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Education Programming Stats

US College Students Still Aren't All That Interested In Computer Science 306

itwbennett (1594911) writes "Despite the hot job market and competitive salaries, the share of Computer Science degrees as a percentage of BA degrees has remained essentially unchanged since 1981, according to data from the National Center for Educational Statistics' Digest of Educational Statistics. If history is any indication, it will take a cultural phenomenon to shift the percentage higher: Blogger Phil Johnson point out that there were 'two distinct peaks, one in 1985 (4.4% of U.S. college degrees) and one in 2002 (4.42%). These would represent big increases for the classes entering school in 1981 and 1998 respectively. The former year corresponds to the beginning of computers coming into the home and the release of things like MS-DOS 1.0, all of which may have increased interest in programming. The latter year was during the dot com bubble, which, no doubt, also boosted interest.'"
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US College Students Still Aren't All That Interested In Computer Science

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  • by walterbyrd ( 182728 ) on Wednesday May 14, 2014 @11:08PM (#47006021)

    There is just no way to compete with 3rd world wages. If a job can't be offshored, it will be filled by a visa worker - unless the job requires a top secret clearance.

    I am doing contract work for IBM. There are barely any Americans left. And IBM is doing everything they can to eliminate what few US jobs still exist.

    I am amazed any Americans want to study CS.

  • Re:Hot job market? (Score:1, Interesting)

    by Anonymous Coward on Wednesday May 14, 2014 @11:29PM (#47006105)

    More like fake job market.

    No it is great if your from India and can qualify for a h1b1 visa then the market is full of opportunity. If you are causasian, east asian, or jewish, the big three racial subculture groups in the US most interested compsci than your going to be told "you don't fit their corporate culture" translated from HR bullshit speak "you won't work 80 hours a week for minimum wages and shit benifits".
    ----posting ac to avoid overly politically correct mods.----

  • by Nemyst ( 1383049 ) on Wednesday May 14, 2014 @11:31PM (#47006117) Homepage
    And I find that a lack of understanding of mathematics and logic (this is college level mathematics for CS we're talking about, so rather basic in the grand scheme of things) quite heavily correlates with an inability to structure code in a logical and mathematically sound way. Funny how that works, right?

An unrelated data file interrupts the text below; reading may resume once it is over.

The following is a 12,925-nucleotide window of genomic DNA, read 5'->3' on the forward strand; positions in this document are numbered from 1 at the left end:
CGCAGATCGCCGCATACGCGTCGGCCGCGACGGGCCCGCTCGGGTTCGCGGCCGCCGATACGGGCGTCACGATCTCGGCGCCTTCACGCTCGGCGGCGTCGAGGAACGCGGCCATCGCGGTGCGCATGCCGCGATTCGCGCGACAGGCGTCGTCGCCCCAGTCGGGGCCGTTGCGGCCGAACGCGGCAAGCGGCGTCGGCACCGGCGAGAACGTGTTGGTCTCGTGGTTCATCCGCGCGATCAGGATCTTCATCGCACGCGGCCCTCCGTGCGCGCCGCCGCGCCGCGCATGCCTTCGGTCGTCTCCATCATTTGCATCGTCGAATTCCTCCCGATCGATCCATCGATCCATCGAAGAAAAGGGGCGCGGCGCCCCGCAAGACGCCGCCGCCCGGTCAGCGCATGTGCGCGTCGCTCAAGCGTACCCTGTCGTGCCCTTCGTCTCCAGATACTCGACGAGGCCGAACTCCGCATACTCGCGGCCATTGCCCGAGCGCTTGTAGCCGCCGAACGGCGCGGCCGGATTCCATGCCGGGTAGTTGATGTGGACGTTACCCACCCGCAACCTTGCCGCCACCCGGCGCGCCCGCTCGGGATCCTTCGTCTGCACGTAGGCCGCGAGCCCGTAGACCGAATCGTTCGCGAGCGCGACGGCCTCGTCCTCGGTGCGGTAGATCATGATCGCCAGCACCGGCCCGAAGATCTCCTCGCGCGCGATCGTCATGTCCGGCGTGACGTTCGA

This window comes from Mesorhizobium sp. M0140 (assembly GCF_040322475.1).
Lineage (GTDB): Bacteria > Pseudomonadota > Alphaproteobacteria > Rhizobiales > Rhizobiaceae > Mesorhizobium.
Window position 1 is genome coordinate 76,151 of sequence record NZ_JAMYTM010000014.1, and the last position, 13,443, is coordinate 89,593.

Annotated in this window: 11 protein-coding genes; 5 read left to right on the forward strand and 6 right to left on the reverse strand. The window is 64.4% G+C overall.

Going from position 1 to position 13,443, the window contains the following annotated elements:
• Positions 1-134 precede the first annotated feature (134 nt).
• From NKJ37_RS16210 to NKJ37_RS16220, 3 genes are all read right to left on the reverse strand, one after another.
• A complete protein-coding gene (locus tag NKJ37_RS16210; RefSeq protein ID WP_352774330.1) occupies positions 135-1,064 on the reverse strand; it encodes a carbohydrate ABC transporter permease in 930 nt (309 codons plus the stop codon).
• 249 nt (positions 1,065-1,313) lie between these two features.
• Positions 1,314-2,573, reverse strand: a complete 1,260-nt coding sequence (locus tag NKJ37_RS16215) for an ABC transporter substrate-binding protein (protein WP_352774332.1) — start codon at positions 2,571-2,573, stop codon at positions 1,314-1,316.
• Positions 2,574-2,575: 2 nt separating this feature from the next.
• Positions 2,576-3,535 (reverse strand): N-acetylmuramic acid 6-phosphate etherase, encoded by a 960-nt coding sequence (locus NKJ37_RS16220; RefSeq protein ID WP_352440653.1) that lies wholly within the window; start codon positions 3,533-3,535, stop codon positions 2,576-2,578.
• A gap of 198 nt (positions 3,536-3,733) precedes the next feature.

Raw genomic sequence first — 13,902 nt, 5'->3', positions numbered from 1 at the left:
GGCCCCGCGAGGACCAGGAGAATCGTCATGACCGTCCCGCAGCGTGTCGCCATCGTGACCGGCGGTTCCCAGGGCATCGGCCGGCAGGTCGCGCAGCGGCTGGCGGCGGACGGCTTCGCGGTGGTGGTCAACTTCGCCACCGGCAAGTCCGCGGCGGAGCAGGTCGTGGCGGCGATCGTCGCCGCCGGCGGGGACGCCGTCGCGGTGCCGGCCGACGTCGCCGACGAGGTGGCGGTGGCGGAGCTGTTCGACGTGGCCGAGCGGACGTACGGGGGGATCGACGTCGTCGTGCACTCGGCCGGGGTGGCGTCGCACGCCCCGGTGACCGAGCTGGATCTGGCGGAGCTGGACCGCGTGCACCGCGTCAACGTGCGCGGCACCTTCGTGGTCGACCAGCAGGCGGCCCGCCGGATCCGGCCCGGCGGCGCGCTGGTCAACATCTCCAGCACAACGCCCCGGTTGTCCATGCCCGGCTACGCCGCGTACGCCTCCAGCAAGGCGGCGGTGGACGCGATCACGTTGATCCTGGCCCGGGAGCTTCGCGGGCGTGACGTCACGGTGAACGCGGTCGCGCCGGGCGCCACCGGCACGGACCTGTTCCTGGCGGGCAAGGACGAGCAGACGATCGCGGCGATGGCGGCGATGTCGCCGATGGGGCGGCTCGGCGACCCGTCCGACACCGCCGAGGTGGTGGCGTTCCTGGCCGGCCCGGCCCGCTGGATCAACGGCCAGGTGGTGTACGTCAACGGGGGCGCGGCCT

It's not that CS is less desirable and especially not less prestigious, it's that we had grossly inflated head counts in CS for a long time because degrees like software engineering didn't exist. Now that they do, the people who want to program and engineer code can go there, and they'll find that what they do is much more in line with what they expected to be doing. CS is reserved for a much more theoretical perspective, and I don't see that as making it the lesser discipline, quite the contrary in fact. It does however mean that a CS degree won't automatically net you a job at a big software company, since the skills learned in CS are at best parallel to what they require.

    A good CS student will however be able to adapt quite easily and can even outperform a comparable SE student because of their better theoretical knowledge.
  • by ArmoredDragon ( 3450605 ) on Wednesday May 14, 2014 @11:51PM (#47006197)

    Try telling that to HR departments around the world. All too often I've seen jobs posted looking for LAN technicians saying they want you to have a Computer Science or related degree; a few of them pass on my resume when they see my degree is in Network Systems Administration (I'm not entirely sure if a person is doing it, because in these cases I get an email saying I don't meet the minimum requirement even though I meet ALL of their requirements listed, including their bonus/preferred requirements, just I don't have a CS degree, nor am I interested in getting one.)

  • Re:I have tried (Score:4, Interesting)

    by K. S. Kyosuke ( 729550 ) on Thursday May 15, 2014 @01:24AM (#47006509)

    Some people would lose their minds at how hard it can be to get some new library to compile and I think they could see that coming.

    Alan Kay and John McCarthy would lose their minds had they tried to compile C libraries. Fortunately, they were also very fond of removing accidental complexity from programming. The one of the crappy tool kind for sure, but not only that.

The optimum committee has no members. -- Norman Augustine